Tencent has worked with police to uncover approximately 30 cases of cheating in PUBG, arresteing around 120 people in the process according to a report from Bloomberg.
A majority of the accused are thought to have either created or have been caught advertising cheat software that allows players to perform illegal maneuvers; which includes and are not limited to abilities to see through walls, view the battlefield from above, or auto-target enemies in-game.
The report also notes that the accused have used the game’s leaderboards as a means of promoting cheat application s— one advertisement asked players to “maintain control and keep your kills within 15 people per game” so as not to get caught — and that those convicted in the past have served jail time.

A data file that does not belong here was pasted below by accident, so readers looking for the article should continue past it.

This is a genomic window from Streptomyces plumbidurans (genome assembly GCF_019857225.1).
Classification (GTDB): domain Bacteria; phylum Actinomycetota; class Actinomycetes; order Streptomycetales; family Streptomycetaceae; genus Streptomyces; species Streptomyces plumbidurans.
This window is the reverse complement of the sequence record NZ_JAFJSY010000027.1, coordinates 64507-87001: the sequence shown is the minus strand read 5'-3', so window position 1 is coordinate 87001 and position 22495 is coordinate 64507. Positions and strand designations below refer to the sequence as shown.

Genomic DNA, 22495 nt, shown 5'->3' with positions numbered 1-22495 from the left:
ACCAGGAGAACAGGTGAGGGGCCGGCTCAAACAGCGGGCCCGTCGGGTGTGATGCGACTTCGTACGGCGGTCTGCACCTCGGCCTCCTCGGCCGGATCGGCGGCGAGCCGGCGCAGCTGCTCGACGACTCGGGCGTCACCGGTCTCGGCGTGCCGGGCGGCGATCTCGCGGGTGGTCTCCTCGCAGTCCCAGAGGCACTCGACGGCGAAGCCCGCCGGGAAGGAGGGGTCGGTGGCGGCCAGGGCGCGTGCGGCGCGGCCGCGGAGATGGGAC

“PUBG is going through a puberty of sorts and cheaters threaten to stunt its growth,” said Kim Hak-joon, gaming analyst for South Korea’s Kiwoom Securities Co., to Bloomberg. “Cheaters mostly drive away new users, and without retaining new users, PUBG won’t be able to consolidate its early success and become a long-lasting hit.”
Last year, Tencent unsuccessfully pursued the acquisition of PlayerUnknown’s Battlegrounds developer Bluehole/PUBG Corp, although they managed to secure the rights to officially distribute the wildly popular battle royale in China in November.
While this version is yet to launch in the region, Bloomberg (via VG24/7) reports Tencent had already since helped law enforcement agents clamp down on cheat software manufacturers.